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Aging and the effects of exercise on muscle mass and function. Stephen P. Sayers, PhD, Department of Physical Therapy, University of Missouri. Outline. I. Changes in Muscle Mass with Aging. Sarcopenia. II. Changes in Muscle Performance with Aging. Strength, Power.

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aging and the effects of exercise on muscle mass and function

Aging and the effects of exercise on muscle mass and function

Stephen P. Sayers, PhD, Department of Physical Therapy, University of Missouri

slide2

Outline

I. Changes in Muscle Mass with Aging

Sarcopenia

II. Changes in Muscle Performance with Aging

Strength, Power

III. Factors Responsible for Age-Related Changes in Muscle Mass and Function

IV. Does Exercise Restore Muscle Mass and Function?

slide3

Changes in Muscle Mass with Aging

40% loss in muscle mass from 20-70 years of age

Rogers & Evans, 1993

6% decline in muscle mass per decade from age 30-70

Fleg & Lakatta, 1988

1.4 –2.5% decline in muscle mass per year after age 60

Frontera et al., 2000

sarcopenia
Sarcopenia

age-associated decline in muscle mass

  • “Sarco” flesh (muscle).
  • “penia” deficiency.
  • Sarcopenia is associated with increased mortality and functional decline

Roubenoff, 2003

sarcopenia6

21 year old Female (BMI = 24.3 kg/m2)

73 year old Female (BMI = 24.5 kg/m2)

Sarcopenia

age-associated decline in muscle mass

sarcopenia7
Sarcopenia
  • Muscle Fiber Changes with Aging:
  • Decreased muscle fiber size (atrophy)
  • 2) Decreased number of muscle fibers
sarcopenia8
Sarcopenia

Muscle Fiber Changes with Aging:

1) Atrophy

Men: 20-29 and 60-65

Type I - no change

Type II - 25% decrease

Men: 19-84

Type I - 6% decrease

Type II - 35% decrease

Larsson et al., 1978

Lexell, 1991

slide9

Sarcopenia

  • Muscle Fiber Changes with Aging:
  • Atrophy
  • By age 85, Type II fiber CSA may be less than 50% of that for Type I fibers

Type I

Type II

slide10

Sarcopenia

  • Muscle Fiber Changes with Aging:
  • Atrophy
  • Maintenance of Type I fiber size may be compensatory hypertrophy
  • Lexell, 1991
  • Disuse of Type II fibers?
sarcopenia11
Sarcopenia

Muscle Fiber Changes with Aging:

2) Decreased number of fibers

25% loss in men ages 19-37 to 70-73 (110,000 difference)

Muscle of 20 yr old - 70% fibers

Muscle of 80 yr old - 50% fibers

Lexell et al., 1983

Lexell et al., 1988

sarcopenia12
Sarcopenia

Muscle Fiber Changes with Aging:

2) Decreased number of fibers

Selective loss of Type II fibers:

Type I fiber % increased from 40 to 55 in men ages 20-30 and 60-65

Larsson, 1982

• Loss of Type II fibers?

• Acquiring more Type I fibers?

sarcopenia13

Sarcopenia

“No single feature of age-related decline can more dramatically affect nutritional status, ambulation, mobility, and functional independence.”*

*Rosenberg 1989

prevalence of sarcopenia

Age group

(years)

Males

(n=205)

Females

(n=173)

<70

13.5

23.1

70 – 74

19.8

33.3

75 – 80

26.7

35.9

>80

52.6

43.2

Prevalence (%) of Sarcopenia*

*New Mexico Elder Health Survey, Baumgartner et al. 1998

slide16

Muscle Strength

  • Maximum capacity to generate force or tension.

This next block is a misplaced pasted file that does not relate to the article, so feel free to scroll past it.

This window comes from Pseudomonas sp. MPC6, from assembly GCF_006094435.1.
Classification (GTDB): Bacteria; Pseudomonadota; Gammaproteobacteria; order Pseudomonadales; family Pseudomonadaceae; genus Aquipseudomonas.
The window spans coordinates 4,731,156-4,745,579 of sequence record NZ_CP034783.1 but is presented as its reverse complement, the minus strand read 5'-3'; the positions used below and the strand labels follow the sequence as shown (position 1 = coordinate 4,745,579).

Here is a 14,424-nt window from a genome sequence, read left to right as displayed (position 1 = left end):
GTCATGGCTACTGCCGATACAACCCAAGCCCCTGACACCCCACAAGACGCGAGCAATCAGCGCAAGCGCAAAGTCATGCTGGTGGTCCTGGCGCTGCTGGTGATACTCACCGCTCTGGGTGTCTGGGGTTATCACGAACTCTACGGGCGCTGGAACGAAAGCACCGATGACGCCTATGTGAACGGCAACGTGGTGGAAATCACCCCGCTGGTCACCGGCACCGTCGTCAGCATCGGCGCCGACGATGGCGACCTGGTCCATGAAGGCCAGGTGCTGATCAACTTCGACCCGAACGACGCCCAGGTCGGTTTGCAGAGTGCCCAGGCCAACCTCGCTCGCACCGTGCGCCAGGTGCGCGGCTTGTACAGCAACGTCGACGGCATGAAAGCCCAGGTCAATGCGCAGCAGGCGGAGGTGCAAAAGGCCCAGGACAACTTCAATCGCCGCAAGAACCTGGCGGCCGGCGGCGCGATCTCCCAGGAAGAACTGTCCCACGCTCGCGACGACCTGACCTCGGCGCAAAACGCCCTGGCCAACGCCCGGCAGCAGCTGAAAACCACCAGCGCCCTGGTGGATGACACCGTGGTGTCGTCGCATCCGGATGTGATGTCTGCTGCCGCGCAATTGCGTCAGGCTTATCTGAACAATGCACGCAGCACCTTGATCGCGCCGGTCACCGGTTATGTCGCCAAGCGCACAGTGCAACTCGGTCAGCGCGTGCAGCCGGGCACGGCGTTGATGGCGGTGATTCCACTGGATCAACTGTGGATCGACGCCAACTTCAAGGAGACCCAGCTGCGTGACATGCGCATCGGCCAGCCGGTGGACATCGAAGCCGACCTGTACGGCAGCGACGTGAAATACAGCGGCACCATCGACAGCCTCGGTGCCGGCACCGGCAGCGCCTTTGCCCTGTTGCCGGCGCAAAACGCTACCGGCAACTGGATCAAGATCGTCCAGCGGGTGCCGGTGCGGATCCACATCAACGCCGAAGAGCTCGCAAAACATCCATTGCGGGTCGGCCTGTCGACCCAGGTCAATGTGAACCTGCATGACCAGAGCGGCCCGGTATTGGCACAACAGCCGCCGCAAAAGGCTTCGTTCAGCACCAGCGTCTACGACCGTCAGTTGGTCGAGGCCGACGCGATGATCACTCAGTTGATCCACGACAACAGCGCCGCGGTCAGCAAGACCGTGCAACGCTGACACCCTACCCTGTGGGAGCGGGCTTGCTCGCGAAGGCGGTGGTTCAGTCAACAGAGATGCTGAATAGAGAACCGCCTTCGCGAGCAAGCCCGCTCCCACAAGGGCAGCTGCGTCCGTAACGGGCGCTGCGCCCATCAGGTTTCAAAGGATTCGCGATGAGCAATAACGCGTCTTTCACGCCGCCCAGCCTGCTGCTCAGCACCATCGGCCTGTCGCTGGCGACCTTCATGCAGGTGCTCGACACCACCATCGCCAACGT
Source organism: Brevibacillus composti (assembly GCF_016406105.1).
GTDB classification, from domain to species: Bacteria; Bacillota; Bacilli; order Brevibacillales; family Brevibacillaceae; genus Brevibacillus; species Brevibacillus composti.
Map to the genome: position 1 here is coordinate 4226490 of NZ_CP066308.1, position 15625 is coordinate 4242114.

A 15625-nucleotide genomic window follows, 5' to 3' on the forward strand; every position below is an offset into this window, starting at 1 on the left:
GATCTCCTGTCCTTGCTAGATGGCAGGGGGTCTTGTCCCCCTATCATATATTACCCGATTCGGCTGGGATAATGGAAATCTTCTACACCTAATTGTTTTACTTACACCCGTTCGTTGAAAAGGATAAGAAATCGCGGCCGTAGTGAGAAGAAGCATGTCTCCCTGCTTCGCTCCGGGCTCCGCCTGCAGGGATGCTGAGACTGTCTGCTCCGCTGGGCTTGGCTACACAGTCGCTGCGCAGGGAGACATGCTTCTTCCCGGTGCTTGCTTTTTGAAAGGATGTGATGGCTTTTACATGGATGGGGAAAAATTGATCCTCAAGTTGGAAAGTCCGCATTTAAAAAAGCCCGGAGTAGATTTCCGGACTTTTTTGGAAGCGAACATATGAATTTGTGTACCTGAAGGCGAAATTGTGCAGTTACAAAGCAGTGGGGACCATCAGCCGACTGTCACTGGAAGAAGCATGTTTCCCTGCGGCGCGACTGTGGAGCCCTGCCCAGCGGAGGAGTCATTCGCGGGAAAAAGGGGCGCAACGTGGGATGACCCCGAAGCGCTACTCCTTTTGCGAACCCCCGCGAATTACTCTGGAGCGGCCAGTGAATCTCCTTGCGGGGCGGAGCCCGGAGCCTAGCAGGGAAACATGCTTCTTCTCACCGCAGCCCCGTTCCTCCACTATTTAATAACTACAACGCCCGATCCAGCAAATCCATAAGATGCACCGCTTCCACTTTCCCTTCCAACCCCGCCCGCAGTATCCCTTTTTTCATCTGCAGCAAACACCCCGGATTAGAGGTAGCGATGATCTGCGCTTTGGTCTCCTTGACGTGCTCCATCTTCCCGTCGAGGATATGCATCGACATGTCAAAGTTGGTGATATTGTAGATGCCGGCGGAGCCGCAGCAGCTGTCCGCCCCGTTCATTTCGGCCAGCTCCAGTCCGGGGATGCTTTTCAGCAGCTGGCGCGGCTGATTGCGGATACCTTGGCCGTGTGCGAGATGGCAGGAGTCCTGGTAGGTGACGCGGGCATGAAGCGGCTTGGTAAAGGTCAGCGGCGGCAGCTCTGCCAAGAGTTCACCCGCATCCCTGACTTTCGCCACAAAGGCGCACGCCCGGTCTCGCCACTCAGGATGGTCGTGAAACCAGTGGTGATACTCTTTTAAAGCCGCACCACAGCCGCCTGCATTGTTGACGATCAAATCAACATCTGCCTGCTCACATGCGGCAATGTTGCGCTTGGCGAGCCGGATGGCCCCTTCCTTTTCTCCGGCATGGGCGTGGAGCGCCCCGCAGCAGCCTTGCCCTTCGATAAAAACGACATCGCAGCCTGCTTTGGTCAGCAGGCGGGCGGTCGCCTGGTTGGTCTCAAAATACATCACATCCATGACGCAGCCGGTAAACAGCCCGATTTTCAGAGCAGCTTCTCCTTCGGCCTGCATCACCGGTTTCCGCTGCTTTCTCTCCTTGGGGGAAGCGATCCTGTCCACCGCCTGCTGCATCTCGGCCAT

• Muscle CSA
  • Intrinsic factors
  • MU recruitment / Firing rate
upper extremity strength
Upper extremity strength

% of 20 yr

old group

Metter et al., 1997

J. Gerontol.

Age

slide18

Strength Loss with Aging

8% loss per decade after age 45 -

Brooks, 1995

Strength increases up to age 30

Plateaus from age 30 – 50

Declines 24-36% between 50-70Larsson, 1979

# women unable to life 4.5 kg (10 lbs) increased from 40% in 55-64 yr olds to 65% in those age 75-84.Jette & Branch, 1981

slide19

Strength Loss with Aging

Most precipitous loss after age 70:

35% loss over 11 year period in 80 year old subjects

Grabiner & Enoka 1995

15% loss per decade up to 6th and 7th decades of life, 30% loss per decade thereafterEvans, 1997

slide20

Strength loss does not always parallel loss in muscle mass

  • Specific Strength (Force per CSA) may be lower in older compared to younger men
  • Quadriceps CSA decreased 21% (65-80)
  • Force production decreased 39%

Jubrias et al. (1997)

  • Quantitative and qualitative changes
slide21

Muscle Power

  • Power: Maximum rate of work performance

Power = Force x Velocity

power vs strength over time
Power vs. strength over time

% of 20 yr

old group

Metter et al., 1997

J. Gerontol.

Age

slide23

Muscle Power

  • Men and women in their 70s compared to 20s:

Vertical JumpForce 50% lower

Vertical Jump Power 70-75% lower

Bosco & Komi, 1980

  • Strength loss 1-2% per year after 60
  • Power loss is ~3.5% per year

Skelton et al., 1994

slide24

How do changes in strength and power impact function?

% MVC/Power needed to perform ADLs

*Diminished reserve capacity

sarcopenia26
Sarcopenia*

age-associated decline in muscle mass

  • etiology related to changes in:

hormone status

neural factors

Inflammation

protein/energy intake

disuse atrophy

Age-related

Behavioral

*Rosenberg 1989

slide27

Sarcopenia

Roubenoff, 2003

slide28

What factors are responsible for decreased strength in older men and women?

  • Changes in force producing capability of muscle tissue
  • Changes in neural activation of muscles
slide29

1.Changes in force producing capabilities of muscle

1.Decrease In

Specific Tension of

Individual Fibers

2. Relative Increase in

Type I

Fiber Characteristics

Death of –motor